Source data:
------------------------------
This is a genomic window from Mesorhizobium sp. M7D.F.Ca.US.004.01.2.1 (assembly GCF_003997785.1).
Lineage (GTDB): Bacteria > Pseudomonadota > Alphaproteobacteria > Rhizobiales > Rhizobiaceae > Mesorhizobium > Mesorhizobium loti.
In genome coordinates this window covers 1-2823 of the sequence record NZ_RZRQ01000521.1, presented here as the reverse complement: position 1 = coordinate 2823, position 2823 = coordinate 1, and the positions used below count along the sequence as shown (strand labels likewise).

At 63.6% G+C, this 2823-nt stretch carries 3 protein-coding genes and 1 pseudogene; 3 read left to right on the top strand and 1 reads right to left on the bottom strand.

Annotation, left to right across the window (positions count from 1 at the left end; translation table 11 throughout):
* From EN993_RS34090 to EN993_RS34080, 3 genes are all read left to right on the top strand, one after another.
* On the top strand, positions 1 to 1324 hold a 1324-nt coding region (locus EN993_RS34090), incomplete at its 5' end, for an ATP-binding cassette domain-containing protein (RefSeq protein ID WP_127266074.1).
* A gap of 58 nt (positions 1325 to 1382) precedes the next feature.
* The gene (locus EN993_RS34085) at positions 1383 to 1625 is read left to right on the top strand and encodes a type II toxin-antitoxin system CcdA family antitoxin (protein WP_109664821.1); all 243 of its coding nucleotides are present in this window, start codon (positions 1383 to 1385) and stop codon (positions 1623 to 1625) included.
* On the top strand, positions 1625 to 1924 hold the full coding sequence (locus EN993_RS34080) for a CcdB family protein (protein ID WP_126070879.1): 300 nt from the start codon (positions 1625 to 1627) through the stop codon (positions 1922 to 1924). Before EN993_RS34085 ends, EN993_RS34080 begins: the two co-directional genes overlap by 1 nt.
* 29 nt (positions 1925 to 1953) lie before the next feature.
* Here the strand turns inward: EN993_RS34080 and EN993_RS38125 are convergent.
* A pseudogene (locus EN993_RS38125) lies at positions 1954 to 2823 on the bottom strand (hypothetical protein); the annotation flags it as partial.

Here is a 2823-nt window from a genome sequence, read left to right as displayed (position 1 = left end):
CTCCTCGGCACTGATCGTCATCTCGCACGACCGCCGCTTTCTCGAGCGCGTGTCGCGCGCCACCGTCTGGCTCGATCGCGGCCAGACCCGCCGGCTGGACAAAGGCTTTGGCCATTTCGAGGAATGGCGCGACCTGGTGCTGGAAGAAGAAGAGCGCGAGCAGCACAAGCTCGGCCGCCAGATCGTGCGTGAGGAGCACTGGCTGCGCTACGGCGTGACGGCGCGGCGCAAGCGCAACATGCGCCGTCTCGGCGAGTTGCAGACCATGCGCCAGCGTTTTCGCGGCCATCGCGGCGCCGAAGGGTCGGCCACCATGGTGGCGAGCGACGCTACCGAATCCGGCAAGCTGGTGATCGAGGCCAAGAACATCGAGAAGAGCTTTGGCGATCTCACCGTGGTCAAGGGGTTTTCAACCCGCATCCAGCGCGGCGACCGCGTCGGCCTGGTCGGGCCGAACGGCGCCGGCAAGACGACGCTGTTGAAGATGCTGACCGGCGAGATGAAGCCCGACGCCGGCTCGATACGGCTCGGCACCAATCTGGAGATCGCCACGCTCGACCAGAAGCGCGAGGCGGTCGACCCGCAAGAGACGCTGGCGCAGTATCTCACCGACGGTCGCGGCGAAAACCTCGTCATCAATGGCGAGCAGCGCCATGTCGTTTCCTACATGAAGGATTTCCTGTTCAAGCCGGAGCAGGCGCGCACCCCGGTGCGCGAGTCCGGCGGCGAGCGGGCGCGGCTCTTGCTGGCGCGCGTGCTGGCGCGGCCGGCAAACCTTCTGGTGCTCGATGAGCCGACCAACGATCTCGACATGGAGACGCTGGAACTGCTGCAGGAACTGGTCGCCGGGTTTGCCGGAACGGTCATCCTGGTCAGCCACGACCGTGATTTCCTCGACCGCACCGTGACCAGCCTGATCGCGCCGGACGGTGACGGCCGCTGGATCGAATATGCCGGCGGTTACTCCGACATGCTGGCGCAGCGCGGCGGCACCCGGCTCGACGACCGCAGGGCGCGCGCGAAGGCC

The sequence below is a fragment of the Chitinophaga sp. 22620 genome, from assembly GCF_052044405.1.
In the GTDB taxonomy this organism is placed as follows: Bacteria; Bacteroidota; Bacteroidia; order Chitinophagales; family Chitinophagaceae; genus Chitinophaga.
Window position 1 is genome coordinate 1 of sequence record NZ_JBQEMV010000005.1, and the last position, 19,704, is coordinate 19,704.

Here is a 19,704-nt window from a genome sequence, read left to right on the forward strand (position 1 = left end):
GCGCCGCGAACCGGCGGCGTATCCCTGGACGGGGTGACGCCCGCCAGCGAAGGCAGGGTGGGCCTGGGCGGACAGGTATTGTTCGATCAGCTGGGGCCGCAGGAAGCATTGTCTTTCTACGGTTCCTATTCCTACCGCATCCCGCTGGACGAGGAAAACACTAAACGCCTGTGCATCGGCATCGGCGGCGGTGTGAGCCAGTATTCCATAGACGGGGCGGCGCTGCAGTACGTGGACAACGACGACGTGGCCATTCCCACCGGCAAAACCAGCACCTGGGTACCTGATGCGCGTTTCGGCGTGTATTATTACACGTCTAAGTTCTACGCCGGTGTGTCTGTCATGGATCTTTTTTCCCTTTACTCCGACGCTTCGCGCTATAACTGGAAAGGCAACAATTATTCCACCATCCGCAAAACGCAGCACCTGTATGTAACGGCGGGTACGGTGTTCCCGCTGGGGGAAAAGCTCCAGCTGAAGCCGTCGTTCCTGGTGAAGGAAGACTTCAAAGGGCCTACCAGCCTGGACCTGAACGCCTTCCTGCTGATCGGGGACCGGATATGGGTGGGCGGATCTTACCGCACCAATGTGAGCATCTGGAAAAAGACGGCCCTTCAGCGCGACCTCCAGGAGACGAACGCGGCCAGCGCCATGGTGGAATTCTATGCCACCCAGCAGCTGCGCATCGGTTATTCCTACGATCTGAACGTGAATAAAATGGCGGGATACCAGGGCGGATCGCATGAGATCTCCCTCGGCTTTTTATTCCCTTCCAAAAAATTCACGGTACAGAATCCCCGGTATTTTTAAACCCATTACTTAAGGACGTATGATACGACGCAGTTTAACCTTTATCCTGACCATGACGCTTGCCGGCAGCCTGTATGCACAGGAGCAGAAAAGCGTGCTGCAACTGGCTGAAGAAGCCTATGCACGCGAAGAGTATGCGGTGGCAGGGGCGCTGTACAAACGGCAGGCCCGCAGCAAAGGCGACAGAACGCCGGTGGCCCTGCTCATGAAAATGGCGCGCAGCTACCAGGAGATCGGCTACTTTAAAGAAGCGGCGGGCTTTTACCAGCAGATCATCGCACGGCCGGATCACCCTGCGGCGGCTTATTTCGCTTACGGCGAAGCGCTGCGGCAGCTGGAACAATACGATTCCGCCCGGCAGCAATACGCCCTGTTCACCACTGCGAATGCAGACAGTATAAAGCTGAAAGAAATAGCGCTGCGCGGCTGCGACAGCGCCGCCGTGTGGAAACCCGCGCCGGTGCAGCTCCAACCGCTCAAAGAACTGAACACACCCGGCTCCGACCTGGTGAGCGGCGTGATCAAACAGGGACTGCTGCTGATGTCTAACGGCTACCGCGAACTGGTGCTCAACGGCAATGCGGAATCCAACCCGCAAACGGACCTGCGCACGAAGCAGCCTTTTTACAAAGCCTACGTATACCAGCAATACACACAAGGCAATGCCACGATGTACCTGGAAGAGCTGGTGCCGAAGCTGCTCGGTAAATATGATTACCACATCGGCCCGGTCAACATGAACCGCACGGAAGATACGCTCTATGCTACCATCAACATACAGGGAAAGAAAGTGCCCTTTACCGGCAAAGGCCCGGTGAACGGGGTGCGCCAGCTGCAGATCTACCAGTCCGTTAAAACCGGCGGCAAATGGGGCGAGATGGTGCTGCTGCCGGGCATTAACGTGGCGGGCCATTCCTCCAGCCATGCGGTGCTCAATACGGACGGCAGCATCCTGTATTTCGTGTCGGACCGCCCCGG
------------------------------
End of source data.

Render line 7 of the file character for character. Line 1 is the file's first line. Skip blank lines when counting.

* On the top strand, positions 1 to 1324 hold a 1324-nt coding region (locus EN993_RS34090), incomplete at its 5' end, for an ATP-binding cassette domain-containing protein (RefSeq protein ID WP_127266074.1).